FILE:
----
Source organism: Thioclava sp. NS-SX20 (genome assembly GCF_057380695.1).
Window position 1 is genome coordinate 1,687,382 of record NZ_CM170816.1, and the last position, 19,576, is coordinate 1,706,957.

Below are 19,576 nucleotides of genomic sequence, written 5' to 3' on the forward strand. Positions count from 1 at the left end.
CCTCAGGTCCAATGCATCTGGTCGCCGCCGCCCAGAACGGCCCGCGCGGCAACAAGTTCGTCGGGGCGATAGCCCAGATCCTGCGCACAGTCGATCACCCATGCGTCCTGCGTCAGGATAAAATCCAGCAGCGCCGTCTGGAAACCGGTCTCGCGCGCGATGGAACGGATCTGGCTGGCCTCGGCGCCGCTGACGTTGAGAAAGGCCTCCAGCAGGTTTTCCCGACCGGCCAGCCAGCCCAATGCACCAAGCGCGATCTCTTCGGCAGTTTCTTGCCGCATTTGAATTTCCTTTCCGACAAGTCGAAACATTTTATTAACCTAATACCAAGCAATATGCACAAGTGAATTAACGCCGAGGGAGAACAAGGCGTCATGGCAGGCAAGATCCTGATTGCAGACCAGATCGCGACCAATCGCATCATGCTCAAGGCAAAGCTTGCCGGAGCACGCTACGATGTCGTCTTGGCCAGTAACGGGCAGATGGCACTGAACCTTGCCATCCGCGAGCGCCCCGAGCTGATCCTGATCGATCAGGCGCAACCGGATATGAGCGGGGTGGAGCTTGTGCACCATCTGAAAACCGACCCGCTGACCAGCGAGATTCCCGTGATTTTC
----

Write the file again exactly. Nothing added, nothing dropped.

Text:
Source organism: Thioclava sp. NS-SX20 (genome assembly GCF_057380695.1).
Window position 1 is genome coordinate 1,687,382 of record NZ_CM170816.1, and the last position, 19,576, is coordinate 1,706,957.

Below are 19,576 nucleotides of genomic sequence, written 5' to 3' on the forward strand. Positions count from 1 at the left end.
CCTCAGGTCCAATGCATCTGGTCGCCGCCGCCCAGAACGGCCCGCGCGGCAACAAGTTCGTCGGGGCGATAGCCCAGATCCTGCGCACAGTCGATCACCCATGCGTCCTGCGTCAGGATAAAATCCAGCAGCGCCGTCTGGAAACCGGTCTCGCGCGCGATGGAACGGATCTGGCTGGCCTCGGCGCCGCTGACGTTGAGAAAGGCCTCCAGCAGGTTTTCCCGACCGGCCAGCCAGCCCAATGCACCAAGCGCGATCTCTTCGGCAGTTTCTTGCCGCATTTGAATTTCCTTTCCGACAAGTCGAAACATTTTATTAACCTAATACCAAGCAATATGCACAAGTGAATTAACGCCGAGGGAGAACAAGGCGTCATGGCAGGCAAGATCCTGATTGCAGACCAGATCGCGACCAATCGCATCATGCTCAAGGCAAAGCTTGCCGGAGCACGCTACGATGTCGTCTTGGCCAGTAACGGGCAGATGGCACTGAACCTTGCCATCCGCGAGCGCCCCGAGCTGATCCTGATCGATCAGGCGCAACCGGATATGAGCGGGGTGGAGCTTGTGCACCATCTGAAAACCGACCCGCTGACCAGCGAGATTCCCGTGATTTTC